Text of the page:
Creating a brush fire emitter

Sunday, 3, March, 2002 at 10:49:55 PM

While Illusion has the potential to be used for an unlimited number of effects, the two most common effects new users want to create are smoke and fire. While a smoke emitter can be very simple to create, a good fire emitter can take much longer. Here's my recipe for a brush fire effect, which was also used as a torch effect in my short film "The Legend of Wunday".


The first step in creating a fire emitter is choosing an emitter shape that won't look too obviously like an emitted shape. I created a series of "Rice Grain" shapes, ovals with a bit of noise and holes in them to break up the repetitiveness. Add the new shapes, click on Random Start Frame, and turn the Frame speed slider from fast to off.  Rather than having each particle cycle through the shapes as a series, these settings assign a random particle shape from the series to each new particle  for it's entire life. Next, switch the Particle Angle to Random.

Click here to download the Grain fire particle shapes (36kb zip)

In Colors, choose a series of deep reds, browns, tans and golds,starting with the lighter colours, and ending with browns and reds which are close to black. In transparency, uncheck the Link Transparency to Color option, and set a black at the start, white not far after that, then a second white at about the 80% mark, and a second black at the very end, so that each particle fades in and out. Also, make sure the Intense option is selected at the top of your particles tab.


Now for the Particle type options. The Life parameter should be set halfway between min and mid. For Size and Velocity, set the level at the mid point. Set the particle Weight to -max, so that the particles start to float upward. Then turn the particle Number all the way to max. Now hop into your Emitter Properties and turn your Emitter Range from 360 to 0, and the emitter angle from 0 to 90. This should give you a pillar of fire type effect.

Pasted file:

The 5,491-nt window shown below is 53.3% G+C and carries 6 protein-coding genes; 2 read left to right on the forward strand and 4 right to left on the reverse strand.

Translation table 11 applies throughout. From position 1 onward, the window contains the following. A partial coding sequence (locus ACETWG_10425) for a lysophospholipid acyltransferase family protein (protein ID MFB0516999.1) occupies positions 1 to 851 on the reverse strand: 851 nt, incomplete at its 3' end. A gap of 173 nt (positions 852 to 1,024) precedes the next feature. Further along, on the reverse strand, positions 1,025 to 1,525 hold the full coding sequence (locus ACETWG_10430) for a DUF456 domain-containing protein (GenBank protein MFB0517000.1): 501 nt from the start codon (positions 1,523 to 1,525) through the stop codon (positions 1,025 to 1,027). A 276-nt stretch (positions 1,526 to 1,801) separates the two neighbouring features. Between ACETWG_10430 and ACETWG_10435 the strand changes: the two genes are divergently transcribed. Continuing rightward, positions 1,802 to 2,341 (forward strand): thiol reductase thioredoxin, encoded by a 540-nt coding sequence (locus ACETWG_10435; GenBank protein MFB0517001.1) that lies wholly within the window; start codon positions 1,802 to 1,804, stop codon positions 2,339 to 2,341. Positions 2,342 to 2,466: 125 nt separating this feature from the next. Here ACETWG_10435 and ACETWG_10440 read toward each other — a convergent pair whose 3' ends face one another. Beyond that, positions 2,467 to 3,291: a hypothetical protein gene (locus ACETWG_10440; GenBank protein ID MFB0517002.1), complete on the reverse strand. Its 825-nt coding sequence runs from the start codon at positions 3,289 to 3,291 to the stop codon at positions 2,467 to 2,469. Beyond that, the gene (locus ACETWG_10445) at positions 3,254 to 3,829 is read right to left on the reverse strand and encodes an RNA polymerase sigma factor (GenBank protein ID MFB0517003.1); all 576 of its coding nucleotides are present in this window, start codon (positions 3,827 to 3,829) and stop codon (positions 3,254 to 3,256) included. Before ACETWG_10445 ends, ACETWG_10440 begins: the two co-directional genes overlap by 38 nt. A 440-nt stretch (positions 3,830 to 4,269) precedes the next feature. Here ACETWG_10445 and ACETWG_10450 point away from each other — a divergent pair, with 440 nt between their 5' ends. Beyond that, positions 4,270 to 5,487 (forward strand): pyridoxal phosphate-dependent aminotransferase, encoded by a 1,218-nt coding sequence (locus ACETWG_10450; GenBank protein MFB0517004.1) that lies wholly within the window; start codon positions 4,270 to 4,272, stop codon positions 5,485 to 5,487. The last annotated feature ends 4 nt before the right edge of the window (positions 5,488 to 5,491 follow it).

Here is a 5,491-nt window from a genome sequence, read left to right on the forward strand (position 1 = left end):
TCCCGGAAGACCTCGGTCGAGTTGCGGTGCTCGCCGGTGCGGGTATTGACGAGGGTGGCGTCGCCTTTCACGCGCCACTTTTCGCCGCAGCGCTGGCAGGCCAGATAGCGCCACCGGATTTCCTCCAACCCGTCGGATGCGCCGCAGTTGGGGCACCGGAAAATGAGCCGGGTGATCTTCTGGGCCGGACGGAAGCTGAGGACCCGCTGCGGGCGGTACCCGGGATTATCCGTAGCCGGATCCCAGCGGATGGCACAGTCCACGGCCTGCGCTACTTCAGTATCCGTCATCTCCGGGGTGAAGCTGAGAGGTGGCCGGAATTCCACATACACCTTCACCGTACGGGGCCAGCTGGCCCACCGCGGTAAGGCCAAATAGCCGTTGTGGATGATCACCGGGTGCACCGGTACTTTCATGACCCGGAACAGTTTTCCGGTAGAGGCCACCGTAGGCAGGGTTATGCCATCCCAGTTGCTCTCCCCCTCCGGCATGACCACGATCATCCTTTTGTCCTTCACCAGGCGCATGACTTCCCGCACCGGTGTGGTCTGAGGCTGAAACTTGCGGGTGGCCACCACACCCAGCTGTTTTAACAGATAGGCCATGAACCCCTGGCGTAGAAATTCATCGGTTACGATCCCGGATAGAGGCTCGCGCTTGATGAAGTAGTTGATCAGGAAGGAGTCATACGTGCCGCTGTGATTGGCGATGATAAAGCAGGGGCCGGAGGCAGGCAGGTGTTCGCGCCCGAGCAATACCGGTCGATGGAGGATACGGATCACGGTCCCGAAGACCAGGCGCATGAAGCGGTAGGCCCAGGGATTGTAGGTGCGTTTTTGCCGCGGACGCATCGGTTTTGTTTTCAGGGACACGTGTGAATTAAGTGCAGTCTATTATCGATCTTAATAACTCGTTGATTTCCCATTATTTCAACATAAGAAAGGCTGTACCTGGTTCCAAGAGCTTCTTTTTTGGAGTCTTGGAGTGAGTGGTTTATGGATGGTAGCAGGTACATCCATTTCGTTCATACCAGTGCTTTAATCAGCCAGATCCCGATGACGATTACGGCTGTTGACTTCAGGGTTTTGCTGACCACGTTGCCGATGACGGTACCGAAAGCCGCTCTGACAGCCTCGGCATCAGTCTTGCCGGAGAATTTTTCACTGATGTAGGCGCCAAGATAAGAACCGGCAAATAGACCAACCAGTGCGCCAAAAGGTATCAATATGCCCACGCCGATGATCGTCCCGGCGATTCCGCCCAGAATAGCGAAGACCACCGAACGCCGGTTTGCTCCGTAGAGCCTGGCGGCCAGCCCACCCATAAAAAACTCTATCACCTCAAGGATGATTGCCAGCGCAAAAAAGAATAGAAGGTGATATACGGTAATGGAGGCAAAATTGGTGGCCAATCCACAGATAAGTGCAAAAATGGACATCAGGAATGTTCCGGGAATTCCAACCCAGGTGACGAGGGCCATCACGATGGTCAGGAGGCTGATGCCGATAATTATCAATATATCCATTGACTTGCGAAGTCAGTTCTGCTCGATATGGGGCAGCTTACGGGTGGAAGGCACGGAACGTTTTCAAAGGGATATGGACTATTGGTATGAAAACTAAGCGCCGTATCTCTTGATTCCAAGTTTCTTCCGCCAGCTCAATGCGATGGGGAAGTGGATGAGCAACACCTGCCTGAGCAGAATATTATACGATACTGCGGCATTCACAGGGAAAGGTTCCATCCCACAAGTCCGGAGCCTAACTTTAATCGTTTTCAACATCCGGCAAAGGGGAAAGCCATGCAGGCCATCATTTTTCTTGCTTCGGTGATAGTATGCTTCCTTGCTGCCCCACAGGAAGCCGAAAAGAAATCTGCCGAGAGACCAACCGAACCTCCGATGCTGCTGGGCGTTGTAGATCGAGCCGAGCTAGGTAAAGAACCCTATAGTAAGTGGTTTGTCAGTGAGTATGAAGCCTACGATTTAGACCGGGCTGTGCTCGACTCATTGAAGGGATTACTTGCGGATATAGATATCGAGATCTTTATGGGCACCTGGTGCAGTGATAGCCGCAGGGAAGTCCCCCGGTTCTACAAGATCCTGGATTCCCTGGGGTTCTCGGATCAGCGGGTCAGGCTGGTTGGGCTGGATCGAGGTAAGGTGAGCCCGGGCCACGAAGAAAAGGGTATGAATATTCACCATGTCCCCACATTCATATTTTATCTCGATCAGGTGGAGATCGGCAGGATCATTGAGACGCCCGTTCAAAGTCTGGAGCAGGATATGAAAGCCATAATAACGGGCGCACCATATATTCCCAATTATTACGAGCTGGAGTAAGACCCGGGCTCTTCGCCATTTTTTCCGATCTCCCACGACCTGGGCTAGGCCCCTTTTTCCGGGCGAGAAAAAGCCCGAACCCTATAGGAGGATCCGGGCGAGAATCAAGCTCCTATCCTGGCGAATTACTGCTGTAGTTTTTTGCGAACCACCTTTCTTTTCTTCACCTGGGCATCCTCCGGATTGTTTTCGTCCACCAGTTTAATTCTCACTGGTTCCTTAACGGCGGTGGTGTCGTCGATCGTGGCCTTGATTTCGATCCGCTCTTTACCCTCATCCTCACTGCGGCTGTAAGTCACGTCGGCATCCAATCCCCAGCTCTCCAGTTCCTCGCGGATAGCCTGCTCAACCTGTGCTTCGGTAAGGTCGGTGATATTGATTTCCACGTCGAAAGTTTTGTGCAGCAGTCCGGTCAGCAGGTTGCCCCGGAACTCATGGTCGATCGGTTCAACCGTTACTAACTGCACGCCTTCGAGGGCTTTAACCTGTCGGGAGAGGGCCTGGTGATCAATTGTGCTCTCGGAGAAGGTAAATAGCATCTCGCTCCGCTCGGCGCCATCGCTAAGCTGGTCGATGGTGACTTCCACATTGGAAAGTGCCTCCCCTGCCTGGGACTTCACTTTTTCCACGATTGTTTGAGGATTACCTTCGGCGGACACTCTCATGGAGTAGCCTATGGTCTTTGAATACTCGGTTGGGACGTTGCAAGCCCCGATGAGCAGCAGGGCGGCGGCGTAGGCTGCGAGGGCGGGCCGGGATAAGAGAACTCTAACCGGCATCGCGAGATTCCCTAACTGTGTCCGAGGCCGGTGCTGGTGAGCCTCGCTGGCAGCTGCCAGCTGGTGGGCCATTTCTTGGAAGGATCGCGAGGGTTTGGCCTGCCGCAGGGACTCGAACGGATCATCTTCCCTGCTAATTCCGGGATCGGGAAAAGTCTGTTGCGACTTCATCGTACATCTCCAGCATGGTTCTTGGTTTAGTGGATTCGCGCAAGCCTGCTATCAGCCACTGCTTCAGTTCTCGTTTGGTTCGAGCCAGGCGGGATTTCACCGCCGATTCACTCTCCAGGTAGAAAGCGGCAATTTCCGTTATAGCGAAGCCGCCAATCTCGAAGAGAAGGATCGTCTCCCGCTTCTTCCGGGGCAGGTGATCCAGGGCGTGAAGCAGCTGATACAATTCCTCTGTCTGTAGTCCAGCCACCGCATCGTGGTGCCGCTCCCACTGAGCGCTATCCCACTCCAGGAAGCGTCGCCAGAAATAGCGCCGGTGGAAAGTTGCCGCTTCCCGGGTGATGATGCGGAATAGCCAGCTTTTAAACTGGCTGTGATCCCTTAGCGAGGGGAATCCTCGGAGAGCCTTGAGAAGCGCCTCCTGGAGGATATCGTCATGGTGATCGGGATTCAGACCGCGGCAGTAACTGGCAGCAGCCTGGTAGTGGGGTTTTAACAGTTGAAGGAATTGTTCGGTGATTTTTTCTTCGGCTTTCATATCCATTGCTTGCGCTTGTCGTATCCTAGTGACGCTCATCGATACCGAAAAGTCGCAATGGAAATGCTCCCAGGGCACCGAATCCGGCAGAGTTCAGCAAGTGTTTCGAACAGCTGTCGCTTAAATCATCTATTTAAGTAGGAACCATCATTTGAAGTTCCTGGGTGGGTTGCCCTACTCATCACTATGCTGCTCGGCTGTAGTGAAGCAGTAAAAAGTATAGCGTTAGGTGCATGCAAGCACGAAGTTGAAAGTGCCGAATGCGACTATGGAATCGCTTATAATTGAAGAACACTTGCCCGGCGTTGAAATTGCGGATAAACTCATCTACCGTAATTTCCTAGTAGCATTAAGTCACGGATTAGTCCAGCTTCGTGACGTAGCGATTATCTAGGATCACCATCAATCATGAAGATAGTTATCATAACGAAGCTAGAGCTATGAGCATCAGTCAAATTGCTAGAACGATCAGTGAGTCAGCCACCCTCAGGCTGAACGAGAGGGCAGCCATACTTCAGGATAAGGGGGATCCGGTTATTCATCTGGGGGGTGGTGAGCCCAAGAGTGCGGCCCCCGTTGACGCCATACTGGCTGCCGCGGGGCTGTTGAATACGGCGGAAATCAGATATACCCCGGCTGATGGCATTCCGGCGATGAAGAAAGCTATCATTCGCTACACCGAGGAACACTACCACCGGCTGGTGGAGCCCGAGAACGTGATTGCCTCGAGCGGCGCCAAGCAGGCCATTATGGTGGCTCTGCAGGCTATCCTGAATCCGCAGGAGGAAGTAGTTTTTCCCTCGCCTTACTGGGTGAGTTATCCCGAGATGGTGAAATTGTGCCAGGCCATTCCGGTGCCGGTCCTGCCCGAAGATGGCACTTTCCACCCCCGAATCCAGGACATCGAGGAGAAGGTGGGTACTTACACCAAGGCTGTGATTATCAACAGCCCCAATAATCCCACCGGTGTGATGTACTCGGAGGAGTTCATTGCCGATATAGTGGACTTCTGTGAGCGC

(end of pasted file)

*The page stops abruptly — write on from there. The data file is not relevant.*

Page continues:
We can add some randomness by playing with the variation settings. Life Variation should be pushed up about 3 notches, somewhere close to the first grey line. Number, Size, and Weight Variation should be around the second grey line, about halfway between min and mid. Motion Randomness and Velocity Variation should be just a few notches below mid, and Spin Variation should be all the way up to max.

The Over Life settings will add a little more jump to the fire. The most important of these settings is to add a lot of difference in the Velocity over Life setting. This causes the flames to leap around a bit, and improves the overall random look.

Next, the Size over Life settings will add a little bit of a point to the flames. Set your control points in a bottle shape, starting at a high range of roughly 160, and ending with a size of about 50.

The Weight over Life setting could be adjusted so that the particles get lighter as they ascend.

And that's a basic fire effect! To add some more detail, I suggest copying the particle type (by clicking on the New particle type button while the particle is selected) and adjusting some settings to add a "gasiness" to the fire. By turning off the intense option, increasing the size of the emitter shapes, and changing the whites to a mid grey in the transparency settings, a smoky gas look can be achieved (you may also need to make sure that the Keep particles in order setting remains unchecked). Both "spark" and smoke particle types can be helpful in adding some realism to the fire as well.